Oxford-led review shows rapid urbanisation increasing pressure on rural water supplies globally


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An international team of researchers has carried out the first systematic global review of water reallocation from rural to urban regions – the practice of transferring water from rural areas to cities to meet demand from growing urban populations. They found that 69 cities with a population of 383 million people receive approximately 16 billion cubic meters of reallocated water per year – almost the annual flow of the Colorado River.

The study, published in Environmental Research Letters, found North America and Asia are hotspots for rural-to-urban water reallocation, with the practice on the rise in Asia. Twenty-one cities rely on multiple water reallocation projects, such as Amman in Jordan and Hyderabad in India.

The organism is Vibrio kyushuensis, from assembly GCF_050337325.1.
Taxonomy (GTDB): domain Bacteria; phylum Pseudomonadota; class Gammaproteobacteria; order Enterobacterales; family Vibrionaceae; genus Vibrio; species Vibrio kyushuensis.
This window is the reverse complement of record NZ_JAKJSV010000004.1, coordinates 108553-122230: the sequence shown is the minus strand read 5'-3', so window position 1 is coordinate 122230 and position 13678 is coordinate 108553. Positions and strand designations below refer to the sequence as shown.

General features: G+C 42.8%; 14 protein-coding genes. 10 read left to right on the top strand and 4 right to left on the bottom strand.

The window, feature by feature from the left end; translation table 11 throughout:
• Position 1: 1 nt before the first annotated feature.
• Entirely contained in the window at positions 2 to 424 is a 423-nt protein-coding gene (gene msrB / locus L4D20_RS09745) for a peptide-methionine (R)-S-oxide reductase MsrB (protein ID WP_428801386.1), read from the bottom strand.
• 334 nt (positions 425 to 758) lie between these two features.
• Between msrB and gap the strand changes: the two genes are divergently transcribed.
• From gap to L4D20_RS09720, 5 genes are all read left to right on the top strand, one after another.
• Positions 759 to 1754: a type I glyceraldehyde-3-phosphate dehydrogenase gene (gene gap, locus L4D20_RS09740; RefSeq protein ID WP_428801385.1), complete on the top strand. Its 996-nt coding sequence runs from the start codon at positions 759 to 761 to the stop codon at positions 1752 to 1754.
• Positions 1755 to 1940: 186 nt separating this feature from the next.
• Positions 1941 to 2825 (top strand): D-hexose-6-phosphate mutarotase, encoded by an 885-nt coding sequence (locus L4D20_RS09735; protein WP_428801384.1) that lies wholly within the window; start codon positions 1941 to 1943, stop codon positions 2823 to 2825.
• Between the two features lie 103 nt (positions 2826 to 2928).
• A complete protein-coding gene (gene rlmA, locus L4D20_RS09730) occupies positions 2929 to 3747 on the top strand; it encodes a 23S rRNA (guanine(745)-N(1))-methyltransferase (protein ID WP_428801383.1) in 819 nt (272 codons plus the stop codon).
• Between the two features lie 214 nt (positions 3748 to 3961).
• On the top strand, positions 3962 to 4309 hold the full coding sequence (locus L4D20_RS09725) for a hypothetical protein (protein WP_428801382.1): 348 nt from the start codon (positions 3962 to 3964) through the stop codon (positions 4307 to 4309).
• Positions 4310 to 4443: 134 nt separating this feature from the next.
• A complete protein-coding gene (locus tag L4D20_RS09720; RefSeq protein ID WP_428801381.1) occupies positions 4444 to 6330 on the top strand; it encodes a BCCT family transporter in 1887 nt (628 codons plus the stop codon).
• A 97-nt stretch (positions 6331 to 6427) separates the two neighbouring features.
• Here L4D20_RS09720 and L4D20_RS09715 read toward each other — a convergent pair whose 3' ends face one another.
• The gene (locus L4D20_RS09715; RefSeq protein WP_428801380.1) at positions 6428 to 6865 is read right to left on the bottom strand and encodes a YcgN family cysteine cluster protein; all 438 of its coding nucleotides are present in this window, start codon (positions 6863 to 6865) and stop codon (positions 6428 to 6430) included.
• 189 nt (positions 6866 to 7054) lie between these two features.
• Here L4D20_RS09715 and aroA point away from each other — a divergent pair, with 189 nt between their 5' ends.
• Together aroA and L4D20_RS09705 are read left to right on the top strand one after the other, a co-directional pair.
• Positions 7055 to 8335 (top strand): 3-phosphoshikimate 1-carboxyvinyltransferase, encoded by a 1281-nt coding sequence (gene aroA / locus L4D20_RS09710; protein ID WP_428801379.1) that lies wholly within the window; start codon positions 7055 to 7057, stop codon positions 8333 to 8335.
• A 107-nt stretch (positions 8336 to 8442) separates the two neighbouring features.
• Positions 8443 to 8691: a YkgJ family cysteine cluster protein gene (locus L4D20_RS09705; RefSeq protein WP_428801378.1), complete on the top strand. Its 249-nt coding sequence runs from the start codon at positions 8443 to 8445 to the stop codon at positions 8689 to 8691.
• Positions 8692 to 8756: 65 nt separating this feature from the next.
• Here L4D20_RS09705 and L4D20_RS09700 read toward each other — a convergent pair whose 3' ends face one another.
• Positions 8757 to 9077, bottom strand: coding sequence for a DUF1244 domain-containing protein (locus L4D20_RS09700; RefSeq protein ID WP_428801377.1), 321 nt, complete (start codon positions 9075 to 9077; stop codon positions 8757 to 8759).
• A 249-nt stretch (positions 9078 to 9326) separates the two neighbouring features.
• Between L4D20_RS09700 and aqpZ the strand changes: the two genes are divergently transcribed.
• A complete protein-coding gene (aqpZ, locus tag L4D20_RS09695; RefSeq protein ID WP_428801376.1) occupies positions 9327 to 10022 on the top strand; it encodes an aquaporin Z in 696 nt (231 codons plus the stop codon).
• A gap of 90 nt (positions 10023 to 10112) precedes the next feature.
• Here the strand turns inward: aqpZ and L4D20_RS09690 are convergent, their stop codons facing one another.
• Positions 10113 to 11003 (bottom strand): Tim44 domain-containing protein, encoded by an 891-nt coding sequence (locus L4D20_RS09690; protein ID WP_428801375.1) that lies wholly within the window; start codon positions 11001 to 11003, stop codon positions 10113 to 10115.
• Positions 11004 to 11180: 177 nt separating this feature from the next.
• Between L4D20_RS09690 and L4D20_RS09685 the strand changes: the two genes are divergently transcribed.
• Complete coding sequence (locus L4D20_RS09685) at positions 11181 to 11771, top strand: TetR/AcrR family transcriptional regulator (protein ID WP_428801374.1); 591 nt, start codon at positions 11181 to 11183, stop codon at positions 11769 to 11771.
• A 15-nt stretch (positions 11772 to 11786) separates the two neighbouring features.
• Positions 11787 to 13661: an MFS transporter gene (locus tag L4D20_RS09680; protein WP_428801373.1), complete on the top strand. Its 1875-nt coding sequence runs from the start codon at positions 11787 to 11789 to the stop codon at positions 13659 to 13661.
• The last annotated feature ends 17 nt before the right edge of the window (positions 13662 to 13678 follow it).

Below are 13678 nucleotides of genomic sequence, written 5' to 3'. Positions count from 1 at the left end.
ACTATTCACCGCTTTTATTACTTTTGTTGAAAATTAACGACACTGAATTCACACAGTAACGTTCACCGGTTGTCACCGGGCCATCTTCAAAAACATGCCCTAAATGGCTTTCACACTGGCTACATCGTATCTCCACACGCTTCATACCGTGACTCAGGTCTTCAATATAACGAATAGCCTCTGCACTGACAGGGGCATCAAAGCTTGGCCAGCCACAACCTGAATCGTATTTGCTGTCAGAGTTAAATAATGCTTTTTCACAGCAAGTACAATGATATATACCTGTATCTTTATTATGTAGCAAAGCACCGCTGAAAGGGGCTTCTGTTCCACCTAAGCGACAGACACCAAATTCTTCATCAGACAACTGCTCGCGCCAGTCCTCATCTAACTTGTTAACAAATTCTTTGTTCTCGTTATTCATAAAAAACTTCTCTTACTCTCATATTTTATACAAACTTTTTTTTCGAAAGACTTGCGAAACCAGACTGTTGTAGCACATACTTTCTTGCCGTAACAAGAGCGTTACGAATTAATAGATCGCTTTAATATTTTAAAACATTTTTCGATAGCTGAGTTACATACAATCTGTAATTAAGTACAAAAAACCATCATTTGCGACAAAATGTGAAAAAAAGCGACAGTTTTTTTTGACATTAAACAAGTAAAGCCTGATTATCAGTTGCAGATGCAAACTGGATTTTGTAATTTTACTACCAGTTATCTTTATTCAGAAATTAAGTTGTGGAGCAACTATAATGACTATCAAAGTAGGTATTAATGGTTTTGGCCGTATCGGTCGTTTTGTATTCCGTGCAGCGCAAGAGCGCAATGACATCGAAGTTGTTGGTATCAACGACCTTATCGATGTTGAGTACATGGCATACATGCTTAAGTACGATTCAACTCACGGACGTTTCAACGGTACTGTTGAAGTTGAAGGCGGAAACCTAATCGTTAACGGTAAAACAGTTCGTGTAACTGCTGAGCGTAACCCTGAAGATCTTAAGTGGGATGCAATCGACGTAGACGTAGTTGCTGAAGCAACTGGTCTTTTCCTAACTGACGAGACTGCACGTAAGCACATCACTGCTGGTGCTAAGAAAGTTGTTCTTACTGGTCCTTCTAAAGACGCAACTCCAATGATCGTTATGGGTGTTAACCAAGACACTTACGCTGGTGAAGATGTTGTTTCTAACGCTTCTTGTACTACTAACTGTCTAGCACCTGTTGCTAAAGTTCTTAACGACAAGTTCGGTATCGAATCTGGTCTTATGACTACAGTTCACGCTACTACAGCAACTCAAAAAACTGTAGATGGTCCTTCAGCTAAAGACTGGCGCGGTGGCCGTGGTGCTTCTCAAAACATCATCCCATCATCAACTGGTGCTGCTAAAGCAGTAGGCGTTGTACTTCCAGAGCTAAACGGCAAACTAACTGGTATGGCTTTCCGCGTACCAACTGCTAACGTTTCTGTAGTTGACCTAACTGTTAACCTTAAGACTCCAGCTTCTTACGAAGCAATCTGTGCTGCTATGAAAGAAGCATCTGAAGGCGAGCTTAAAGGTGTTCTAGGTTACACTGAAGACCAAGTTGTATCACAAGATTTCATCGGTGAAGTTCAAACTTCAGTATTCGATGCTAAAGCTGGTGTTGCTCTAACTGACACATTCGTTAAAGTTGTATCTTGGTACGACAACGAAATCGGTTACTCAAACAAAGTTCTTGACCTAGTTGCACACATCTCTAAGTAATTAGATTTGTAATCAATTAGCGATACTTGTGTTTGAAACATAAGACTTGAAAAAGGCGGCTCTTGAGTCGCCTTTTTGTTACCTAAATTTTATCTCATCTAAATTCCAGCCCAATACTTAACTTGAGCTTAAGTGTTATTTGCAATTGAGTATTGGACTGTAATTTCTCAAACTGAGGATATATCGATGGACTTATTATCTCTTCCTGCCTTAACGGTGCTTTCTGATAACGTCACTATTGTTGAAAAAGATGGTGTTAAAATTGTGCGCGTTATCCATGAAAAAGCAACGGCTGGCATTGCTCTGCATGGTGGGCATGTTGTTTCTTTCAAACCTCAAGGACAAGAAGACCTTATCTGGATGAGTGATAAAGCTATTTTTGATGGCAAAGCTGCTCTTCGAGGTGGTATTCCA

Since 1960 the global urban population has quadrupled, driving demand and increasing competition between cities and agriculture for water. With 2.5 billion more urban dwellers expected by 2050, this trend is set to rise. Even in the UK - where water is considered abundant - concerns about water shortages are prompting interest in water transfers, with Environment Agency Chief Sir James Bevan warning that England could run short of water in 25 years. Climate change will further put pressure on water resources and regional decision-making around water reallocation, as highlighted by drought crises in Cape Town, Melbourne and Sao Paolo over the past decade. For more details, click here